The race to replace termed-out Los Angeles County Supervisor
"I just decided it's not the right time for me," Greuel said in an interview. "That does not mean I'm saying goodbye to the idea of running for office" in the future.
She said the proximity of the Los Angeles mayor’s race, which she lost to
"No pun intended, I went through a couple years of a grueling campaign," said Greuel, a former city councilwoman who represented part of the San Fernando Valley.
Supporters had been urging her to run since the loss, and polling showed she would have significant advantages: high name identification and a favorable view among voters.
"With her name ID and Valley base, Wendy would have been the clear front-runner," said Sean Clegg, a Democratic consultant who was advising Greuel on a possible run. "She's got a tremendous future and will have many, many opportunities going forward."
Greuel debated through the holidays and into the new year whether to run, with her supporters planning to launch a campaign tied to the 20th anniversary of the Northridge earthquake. She was deeply involved in the recovery efforts as part of President Clinton's Department of Housing and Urban Development. But on Thursday, she made the decision against running.
"I have decided to go with my gut and make significant contributions in other ways and come back again," said Greuel, who is working as a consultant to a planned children's museum in the Valley.
Her decision dramatically shapes the race to represent the 3rd District, which is home to 2 million people and stretches from the Pacific Ocean into the San Fernando Valley and to the Hollywood sign.
Former state lawmaker Sheila Kuehl has been running the longest and most public campaign for the seat, raising more than $425,000, rolling out scores of endorsements and aggressively courting Democratic Party activists.
Kuehl's political consultant said Greuel's decision was "good news" for Kuehl.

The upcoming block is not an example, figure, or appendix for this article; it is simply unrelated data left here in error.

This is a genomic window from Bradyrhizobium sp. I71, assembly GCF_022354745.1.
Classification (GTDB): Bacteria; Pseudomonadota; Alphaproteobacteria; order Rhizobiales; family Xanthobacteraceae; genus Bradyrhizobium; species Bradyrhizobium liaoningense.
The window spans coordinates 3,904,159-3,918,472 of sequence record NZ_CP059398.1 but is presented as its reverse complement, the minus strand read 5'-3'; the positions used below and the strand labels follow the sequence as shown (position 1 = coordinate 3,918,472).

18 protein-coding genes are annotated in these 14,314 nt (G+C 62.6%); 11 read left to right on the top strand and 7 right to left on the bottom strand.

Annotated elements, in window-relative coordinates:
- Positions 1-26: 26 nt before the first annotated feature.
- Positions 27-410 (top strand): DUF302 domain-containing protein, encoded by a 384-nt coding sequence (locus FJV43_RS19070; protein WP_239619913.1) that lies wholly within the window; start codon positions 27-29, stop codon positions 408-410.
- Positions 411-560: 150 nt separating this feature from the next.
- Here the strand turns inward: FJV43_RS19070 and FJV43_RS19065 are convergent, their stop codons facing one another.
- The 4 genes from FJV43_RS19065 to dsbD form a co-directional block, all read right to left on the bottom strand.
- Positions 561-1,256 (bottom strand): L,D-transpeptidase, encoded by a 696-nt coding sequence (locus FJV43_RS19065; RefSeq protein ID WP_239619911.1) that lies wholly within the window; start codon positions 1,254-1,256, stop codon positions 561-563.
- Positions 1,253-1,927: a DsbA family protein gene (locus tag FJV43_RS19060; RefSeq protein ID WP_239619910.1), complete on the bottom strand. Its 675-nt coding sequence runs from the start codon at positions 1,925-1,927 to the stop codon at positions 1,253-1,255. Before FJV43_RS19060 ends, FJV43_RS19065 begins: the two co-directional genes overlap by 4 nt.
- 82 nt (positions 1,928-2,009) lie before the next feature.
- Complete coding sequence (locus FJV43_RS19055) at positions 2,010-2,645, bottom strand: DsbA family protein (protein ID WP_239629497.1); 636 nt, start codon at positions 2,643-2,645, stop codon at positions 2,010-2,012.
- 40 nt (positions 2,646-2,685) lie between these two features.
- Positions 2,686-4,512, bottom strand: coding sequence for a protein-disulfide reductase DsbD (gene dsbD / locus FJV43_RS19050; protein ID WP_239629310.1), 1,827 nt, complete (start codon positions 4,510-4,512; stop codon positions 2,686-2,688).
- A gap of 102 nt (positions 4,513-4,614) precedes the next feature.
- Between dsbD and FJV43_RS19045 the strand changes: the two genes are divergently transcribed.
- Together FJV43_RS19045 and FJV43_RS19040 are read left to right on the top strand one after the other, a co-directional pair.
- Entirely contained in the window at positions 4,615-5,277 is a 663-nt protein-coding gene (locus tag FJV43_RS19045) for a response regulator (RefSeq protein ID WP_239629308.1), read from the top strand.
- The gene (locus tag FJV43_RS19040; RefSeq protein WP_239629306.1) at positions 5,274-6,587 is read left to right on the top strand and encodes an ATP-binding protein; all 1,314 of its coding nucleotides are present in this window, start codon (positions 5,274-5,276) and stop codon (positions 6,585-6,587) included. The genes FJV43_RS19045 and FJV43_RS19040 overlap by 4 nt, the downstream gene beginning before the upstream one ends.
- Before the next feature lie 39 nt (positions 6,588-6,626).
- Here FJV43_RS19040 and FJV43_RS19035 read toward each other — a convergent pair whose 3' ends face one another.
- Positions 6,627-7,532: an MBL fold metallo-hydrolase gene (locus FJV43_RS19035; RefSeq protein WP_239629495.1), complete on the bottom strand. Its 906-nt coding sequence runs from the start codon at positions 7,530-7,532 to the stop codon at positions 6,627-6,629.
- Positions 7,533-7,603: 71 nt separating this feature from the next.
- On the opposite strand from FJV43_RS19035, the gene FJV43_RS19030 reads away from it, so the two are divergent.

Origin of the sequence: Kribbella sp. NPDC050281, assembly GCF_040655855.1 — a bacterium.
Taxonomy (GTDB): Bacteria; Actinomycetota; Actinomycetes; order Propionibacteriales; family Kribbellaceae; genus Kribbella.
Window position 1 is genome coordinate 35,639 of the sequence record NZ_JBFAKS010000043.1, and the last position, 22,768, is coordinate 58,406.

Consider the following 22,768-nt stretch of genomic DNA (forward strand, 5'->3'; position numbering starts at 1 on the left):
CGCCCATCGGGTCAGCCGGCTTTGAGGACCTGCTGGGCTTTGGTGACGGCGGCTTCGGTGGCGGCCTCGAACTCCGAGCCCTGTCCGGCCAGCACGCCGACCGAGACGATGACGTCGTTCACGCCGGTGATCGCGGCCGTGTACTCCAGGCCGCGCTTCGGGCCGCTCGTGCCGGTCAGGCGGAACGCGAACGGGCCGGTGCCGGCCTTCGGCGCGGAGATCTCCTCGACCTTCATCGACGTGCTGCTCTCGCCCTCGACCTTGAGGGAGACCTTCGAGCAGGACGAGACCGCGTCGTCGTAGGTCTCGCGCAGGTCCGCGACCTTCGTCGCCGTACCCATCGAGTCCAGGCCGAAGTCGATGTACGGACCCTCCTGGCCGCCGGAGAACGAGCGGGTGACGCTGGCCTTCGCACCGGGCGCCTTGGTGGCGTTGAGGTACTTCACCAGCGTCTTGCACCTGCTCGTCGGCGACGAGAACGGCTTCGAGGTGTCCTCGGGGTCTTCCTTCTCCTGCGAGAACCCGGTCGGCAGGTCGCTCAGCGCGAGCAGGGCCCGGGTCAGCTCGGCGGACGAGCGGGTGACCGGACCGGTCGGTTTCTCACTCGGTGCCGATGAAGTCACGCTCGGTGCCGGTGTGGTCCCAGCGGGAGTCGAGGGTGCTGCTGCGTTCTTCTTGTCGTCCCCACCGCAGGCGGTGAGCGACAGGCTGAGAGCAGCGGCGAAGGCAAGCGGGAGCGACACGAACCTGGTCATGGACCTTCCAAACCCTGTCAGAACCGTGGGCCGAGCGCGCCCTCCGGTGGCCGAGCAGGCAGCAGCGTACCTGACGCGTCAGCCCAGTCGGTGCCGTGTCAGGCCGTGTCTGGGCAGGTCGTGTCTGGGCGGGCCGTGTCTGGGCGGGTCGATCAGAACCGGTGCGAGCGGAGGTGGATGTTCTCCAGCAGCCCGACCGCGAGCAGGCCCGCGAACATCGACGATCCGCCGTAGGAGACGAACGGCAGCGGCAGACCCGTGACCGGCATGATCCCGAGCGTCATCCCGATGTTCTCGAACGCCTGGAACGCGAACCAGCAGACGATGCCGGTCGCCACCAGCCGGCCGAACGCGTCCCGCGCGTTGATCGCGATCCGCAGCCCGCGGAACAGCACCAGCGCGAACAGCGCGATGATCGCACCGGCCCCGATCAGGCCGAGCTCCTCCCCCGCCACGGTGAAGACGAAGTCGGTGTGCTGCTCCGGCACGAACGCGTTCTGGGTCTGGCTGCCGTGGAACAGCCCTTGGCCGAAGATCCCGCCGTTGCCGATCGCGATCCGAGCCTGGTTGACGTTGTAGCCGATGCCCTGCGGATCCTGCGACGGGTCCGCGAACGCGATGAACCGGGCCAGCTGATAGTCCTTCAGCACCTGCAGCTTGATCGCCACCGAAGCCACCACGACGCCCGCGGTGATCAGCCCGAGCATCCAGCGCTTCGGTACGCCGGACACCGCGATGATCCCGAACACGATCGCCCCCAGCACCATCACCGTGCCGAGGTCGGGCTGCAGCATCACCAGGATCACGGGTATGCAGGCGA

"Wendy would have been a formidable opponent. Sheila must now be considered the clear front-runner," said political strategist Parke Skelton.
Former Santa Monica Mayor Bobby Shriver is widely believed to be planning a run, and filed papers last week that allow him to begin fundraising.
"Wendy Greuel has dedicated her life to public service. She would have been a serious candidate for supervisor," Shriver said. "But I know that she will continue to contribute to L.A. and Los Angeles County in incredible ways."
Shriver's anticipated run is already creating waves in the contest -- the first election to be sparked by term limits instituted by voters -- because of his wealth, celebrity and anticipated fundraising ability.
On Thursday, Kuehl sent out a fundraising appeal to supporters about Shriver's likely candidacy.
"We knew this was coming ... a candidate with millions of dollars to self-fund a campaign filed papers to run against me for L.A. County Supervisor," she wrote. "A career of public service hasn't given me a vast personal fortune to spend on this race, but it has provided me with things that money just can't buy: Years of experience fighting for progressive values in Los Angeles County and fighting for YOU!"
West Hollywood City Councilman John Duran and former Malibu Mayor Pamela Conley Ulich have also announced that they are running.